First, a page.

Literary criticism is the evaluation, comparison, analysis, or interpretation of literary works. Criticism may examine the themes in the work, look at the author's writings as a collection, analyze a work through a particular lens or school of thought, or compare works of the same theme, genre, time period, etc.).
NOTE: A book review is different from literary criticism. Book reviews summarize the book and give the reviewer's opinion on whether the book is worth reading. Authors of book reviews can intend them for a general or an academic audience.
Do some preliminary searching before settling on your topic.
Because you each will be focusing on topics of particular interest to you, it will be essential to consider what disciplines experts may be discussing your topic.
The library catalog can be a great first step for searching. It contains all of our physical collections and much of our digital. It is multidisciplinary and contains many source types. Because it searches so many places, however, you will likely want to utilize the filters to narrow your search and make it more relevant.
Once you've played around in OneSearch, you might find there is a disciplinary area you want to dive more into researching. Consider looking at our list of databases by subject area and dive into a more focused search.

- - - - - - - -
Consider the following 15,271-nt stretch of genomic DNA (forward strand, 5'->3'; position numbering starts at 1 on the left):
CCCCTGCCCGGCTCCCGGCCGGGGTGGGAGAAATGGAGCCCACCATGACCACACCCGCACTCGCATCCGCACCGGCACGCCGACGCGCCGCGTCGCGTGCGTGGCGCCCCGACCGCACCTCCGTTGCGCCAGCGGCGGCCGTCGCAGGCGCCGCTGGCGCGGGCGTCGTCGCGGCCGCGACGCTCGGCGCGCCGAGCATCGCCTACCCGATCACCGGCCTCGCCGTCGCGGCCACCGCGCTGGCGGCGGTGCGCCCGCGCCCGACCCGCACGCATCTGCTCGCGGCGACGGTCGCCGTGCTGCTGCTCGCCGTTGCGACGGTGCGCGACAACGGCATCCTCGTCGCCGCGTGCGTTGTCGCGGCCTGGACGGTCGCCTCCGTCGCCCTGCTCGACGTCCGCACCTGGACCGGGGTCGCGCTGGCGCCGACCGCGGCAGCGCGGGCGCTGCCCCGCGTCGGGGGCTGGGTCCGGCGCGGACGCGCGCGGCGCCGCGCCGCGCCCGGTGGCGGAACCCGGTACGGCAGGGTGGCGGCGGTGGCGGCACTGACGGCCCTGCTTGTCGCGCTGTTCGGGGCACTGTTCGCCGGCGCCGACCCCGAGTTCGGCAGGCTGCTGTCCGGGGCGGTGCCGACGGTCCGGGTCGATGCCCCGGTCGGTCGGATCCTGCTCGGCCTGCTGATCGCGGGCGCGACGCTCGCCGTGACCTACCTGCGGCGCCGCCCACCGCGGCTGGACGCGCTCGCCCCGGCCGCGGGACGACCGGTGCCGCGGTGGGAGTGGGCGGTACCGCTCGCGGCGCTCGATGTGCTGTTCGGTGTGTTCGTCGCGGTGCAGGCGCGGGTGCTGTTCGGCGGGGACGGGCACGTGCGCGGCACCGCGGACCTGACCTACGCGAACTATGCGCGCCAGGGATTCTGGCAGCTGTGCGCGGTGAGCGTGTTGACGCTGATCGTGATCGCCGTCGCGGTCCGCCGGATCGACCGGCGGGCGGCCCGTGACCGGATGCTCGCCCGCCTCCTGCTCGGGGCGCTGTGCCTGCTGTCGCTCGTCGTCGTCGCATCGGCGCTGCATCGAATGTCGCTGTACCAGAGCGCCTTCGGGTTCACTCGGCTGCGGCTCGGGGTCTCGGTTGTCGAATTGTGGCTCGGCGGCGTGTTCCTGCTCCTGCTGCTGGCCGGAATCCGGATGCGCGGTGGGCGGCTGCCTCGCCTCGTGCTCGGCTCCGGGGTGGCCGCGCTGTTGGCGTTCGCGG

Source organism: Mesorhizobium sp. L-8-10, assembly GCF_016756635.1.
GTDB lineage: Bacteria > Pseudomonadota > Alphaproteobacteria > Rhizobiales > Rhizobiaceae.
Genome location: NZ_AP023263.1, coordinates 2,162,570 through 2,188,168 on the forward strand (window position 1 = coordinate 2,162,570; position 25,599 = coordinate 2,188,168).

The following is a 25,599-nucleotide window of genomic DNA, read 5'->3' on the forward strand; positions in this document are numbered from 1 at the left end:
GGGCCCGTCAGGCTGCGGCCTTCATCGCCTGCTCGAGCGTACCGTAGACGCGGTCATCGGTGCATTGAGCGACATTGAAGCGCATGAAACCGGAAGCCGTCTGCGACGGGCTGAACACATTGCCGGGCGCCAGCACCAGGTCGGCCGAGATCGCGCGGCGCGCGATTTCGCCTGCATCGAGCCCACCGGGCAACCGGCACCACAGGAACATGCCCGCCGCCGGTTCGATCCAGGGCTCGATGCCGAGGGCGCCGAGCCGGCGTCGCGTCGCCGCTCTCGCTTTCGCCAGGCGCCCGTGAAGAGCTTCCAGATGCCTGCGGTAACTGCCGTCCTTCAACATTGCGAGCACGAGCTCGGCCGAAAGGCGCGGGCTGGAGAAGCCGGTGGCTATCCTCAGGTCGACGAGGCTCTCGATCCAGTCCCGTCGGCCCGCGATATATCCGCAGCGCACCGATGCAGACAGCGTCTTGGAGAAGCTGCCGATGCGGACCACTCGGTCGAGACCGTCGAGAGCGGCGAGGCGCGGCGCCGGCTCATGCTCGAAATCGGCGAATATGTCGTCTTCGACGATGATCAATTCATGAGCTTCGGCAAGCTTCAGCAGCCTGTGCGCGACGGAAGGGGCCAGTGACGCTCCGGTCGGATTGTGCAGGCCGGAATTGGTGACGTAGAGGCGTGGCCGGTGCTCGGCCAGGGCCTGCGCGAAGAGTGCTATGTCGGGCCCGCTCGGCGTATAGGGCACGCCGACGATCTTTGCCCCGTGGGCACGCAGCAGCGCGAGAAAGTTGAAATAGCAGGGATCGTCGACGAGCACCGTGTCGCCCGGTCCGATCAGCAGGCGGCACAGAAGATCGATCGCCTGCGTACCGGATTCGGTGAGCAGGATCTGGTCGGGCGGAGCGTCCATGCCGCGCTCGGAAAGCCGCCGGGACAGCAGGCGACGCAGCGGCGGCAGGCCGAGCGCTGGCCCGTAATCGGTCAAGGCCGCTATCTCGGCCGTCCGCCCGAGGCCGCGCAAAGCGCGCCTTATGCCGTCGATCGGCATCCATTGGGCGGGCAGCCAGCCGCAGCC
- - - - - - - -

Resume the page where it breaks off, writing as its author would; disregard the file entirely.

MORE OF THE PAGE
The Call of the Wild is written by Jack London. It is considered a classic and has received many accolades (this is not without some controversy, including facing being banned in some countries). It has also been adapted into many mediums over time. It offers many exciting themes to explore and analyze!
Available in library stacks. Books are shelved by topic, so browsing the area might be of interest!
This text is in the public domain, so you can find lots of freely available copies online.
Great place to start, if you need introductory information, definitions, or are looking for ideas to help you focus your topic.
Available in library stacks. Books are shelved by topic, so browsing the area might be of interest once you find one relevant item!
For example, if I were researching Jack London's Call of the Wild. I might look up such phrases as
Locating scholarly articles or news on the context in which your text was published can offer insight into your understanding of the story.
Tips for searching the library catalog, OneSearch
Some books are available in library stacks, and books are shelved by topic, so browsing the area might be of interest once you find one relevant item! Others are available as eBooks. If you have trouble accessing either, do not hesitate to reach out for support.
OneSearch searches many (although not all) of the library's databases. It's a great place to start, but do not be afraid of jumping into individual databases for more comprehensive results.
Article searching often requires a narrow search with multiple terms to get the information you want. Consider searching for the author AND criticism OR analysis AND the title of the work. Once you have an idea of what is out there, you might also add another search term related to the theme or lens you are analyzing.
For example: "Jack London" AND (criticism OR analysis) AND "Jack London" AND naturalism